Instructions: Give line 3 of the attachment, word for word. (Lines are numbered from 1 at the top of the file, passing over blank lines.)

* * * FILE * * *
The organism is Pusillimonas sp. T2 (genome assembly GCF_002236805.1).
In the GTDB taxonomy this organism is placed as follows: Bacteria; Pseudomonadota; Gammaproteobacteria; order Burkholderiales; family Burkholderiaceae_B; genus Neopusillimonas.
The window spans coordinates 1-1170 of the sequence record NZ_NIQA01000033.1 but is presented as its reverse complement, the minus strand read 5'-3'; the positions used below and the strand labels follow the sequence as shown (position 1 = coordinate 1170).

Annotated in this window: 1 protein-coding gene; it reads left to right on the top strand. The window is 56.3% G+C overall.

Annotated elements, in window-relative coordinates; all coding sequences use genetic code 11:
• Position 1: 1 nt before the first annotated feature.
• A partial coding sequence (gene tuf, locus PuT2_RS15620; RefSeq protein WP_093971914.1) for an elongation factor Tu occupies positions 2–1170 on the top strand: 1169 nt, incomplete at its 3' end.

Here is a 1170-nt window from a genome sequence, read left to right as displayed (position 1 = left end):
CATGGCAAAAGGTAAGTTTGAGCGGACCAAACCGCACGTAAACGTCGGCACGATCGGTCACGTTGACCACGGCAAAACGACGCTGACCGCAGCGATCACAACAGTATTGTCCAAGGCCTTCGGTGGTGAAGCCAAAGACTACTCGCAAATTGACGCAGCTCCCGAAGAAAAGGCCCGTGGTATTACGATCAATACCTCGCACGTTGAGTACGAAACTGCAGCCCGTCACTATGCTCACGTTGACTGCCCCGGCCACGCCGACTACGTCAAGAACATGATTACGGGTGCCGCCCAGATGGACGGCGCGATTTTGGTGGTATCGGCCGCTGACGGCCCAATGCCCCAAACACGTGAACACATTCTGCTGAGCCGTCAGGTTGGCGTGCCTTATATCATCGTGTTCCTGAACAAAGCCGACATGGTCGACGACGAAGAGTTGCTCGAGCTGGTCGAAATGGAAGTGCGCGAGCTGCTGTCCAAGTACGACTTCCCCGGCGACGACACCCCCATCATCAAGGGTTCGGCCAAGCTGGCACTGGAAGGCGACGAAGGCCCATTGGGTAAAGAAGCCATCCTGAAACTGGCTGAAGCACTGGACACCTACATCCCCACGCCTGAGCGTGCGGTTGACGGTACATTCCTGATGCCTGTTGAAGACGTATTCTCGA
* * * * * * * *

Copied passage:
The window spans coordinates 1-1170 of the sequence record NZ_NIQA01000033.1 but is presented as its reverse complement, the minus strand read 5'-3'; the positions used below and the strand labels follow the sequence as shown (position 1 = coordinate 1170).